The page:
In August 2005 a plaque was unveiled in Carlow town, Ireland outside the house where polymath Samuel Haughton was born. Sponsored by An Bord Fáilte the plaque, which was unveiled by Professor David Spearman of the Royal Irish Academy. It records that Haughton was a mathematician, geologist and physiologist.
Samuel Haughton was born at Burrin Street, Carlow, Ireland in December 1821. He was educated locally. The school master had a special interest in nature and brought Haughton and other students on trips exploring nature along the valley of the river Barrow. Samuel Haughton entered Trinity College Dublin at the age of seventeen. He obtained a Foundation Scholarship called the Lloyd Exhibition in mathematics at the end of second year in 1843. The Foundation Scholarships are described as ‘the most prestigious and valuable awards’ at Trinity College. He won first place in mathematics in the following year and was successful in the fellowship examination in 1884.
During the following years Haughton worked in the mathematics department in Trinity College and was ordained a priest in 1847. In 1851 he was appointed Professor of Geology at the College. He held the post for 30 years and published up to fifty papers on geological subjects. He also carried out extensive studies on tides around the coast of Ireland. During his time as Professor of Geology Haughton studied medicine He was awarded the degree of MD in 1862 and was later appointed to the General Medical Council. He also served as President of the Royal Irish Academy and secretary and President of the Royal Zoological Society of Ireland. Haughton House at Dublin zoo was built in 1898 in memory of Samuel Haughton.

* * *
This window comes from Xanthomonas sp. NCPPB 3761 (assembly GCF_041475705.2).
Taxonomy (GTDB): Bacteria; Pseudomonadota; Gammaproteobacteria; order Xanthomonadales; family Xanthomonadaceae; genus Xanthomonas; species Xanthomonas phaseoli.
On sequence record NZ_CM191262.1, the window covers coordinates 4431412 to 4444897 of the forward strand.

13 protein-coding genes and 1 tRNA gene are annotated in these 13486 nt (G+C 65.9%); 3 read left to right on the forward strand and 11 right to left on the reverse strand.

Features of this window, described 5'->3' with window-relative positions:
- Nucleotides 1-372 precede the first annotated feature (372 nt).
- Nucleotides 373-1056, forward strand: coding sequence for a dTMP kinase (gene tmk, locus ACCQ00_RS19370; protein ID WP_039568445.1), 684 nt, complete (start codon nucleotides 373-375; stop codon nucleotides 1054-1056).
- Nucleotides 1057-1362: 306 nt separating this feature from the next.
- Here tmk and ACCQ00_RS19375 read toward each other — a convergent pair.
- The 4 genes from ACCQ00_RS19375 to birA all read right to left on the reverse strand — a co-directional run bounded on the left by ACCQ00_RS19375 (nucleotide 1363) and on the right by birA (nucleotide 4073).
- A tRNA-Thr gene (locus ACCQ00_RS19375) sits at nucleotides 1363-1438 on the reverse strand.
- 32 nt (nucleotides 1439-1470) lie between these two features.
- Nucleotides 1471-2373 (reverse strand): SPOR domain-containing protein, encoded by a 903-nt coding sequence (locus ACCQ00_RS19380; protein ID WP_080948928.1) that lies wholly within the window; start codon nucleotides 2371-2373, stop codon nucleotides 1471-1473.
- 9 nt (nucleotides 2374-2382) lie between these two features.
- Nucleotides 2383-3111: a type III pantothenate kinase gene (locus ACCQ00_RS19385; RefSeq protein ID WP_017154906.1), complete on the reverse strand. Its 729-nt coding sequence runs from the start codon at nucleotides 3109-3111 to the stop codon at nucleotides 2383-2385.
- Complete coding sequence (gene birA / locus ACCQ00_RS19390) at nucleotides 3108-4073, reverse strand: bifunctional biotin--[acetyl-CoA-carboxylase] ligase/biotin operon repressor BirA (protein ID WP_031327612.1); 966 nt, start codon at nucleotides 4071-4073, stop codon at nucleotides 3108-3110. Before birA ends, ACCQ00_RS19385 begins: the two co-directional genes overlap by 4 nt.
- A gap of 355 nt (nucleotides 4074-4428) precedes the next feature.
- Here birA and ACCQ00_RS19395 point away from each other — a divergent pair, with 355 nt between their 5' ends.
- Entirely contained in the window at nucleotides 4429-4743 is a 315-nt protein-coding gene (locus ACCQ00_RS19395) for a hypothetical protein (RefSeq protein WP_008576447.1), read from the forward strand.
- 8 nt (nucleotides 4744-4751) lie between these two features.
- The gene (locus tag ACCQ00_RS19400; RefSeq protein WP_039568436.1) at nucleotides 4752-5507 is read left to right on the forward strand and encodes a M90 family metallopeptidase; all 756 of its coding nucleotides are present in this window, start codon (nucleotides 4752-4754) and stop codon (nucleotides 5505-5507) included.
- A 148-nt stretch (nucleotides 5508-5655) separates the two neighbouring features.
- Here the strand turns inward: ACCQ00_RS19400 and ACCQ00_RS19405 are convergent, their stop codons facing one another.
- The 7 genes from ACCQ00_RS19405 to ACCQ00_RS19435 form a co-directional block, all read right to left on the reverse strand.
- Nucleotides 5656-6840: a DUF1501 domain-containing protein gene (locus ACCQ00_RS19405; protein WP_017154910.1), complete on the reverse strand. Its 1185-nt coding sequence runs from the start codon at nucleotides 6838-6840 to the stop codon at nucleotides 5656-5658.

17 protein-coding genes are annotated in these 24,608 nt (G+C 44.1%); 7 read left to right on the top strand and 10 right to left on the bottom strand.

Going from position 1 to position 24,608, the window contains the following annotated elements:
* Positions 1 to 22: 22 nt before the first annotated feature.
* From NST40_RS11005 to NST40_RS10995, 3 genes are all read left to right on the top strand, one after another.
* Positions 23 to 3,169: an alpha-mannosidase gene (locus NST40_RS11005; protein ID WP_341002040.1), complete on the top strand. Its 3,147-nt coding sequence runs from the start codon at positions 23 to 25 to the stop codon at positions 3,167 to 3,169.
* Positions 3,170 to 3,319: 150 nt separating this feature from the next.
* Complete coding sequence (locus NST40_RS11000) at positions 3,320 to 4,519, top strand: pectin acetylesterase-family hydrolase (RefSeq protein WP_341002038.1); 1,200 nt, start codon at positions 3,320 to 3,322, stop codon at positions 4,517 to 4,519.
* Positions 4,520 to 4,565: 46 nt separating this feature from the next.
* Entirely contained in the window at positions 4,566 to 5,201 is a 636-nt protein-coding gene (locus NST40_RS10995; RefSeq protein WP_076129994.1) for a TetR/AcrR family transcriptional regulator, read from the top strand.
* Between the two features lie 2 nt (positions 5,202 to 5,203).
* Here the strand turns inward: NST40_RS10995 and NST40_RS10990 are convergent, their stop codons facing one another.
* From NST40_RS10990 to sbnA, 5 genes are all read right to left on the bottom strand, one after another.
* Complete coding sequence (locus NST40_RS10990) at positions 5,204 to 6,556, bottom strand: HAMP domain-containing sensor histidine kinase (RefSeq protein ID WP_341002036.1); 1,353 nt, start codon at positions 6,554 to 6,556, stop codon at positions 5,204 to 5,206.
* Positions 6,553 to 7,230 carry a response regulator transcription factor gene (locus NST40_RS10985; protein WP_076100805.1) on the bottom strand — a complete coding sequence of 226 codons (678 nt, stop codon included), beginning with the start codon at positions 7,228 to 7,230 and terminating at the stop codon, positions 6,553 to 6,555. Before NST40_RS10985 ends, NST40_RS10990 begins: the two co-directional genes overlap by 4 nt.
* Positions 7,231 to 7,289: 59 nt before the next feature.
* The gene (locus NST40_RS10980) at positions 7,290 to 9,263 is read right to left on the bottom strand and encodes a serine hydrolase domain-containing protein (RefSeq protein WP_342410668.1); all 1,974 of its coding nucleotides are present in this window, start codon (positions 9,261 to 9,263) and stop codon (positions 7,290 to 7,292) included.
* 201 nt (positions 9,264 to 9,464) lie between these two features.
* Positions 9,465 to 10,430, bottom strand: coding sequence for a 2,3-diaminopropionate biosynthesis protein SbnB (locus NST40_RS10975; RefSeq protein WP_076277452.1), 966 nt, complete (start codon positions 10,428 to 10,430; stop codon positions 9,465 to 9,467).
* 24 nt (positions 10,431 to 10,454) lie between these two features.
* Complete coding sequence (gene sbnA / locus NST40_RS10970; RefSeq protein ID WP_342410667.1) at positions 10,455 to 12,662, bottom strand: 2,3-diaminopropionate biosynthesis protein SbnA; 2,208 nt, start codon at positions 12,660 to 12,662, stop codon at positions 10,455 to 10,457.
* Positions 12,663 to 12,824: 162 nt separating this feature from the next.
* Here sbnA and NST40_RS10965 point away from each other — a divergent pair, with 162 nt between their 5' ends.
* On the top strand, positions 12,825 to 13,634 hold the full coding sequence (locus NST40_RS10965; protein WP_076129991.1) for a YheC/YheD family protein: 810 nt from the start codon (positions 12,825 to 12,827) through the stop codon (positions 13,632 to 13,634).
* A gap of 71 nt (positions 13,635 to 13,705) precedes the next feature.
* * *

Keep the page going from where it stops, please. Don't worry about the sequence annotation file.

Haughton published a paper on hanging in 1866. At the time the person being hanged, died by slow strangulation which, we are told, could take several minutes. Haughton’s more humane method allowed the condemned person to drop far enough to snap the neck and cause instantaneous death. For example he determined that a person weighing 72.5kg needed a ‘drop’ of 4.5m. The method, which became known as ‘Haughton’s Drop’, became the accepted procedure for hanging. Samuel Haughton died in Dublin at the age of 77 on October 31st 1897. His body was returned to Carlow and he is buried in the family plot in Killeshin graveyard near Carlow town.
Samuel Haughton, mathematician, geologist and physiologist was born Carlow town, Ireland in the year 1821 On This Day.
1898 The Hauchton House – Dublin Zoo by infomatique on 2012-08-29 13:11:18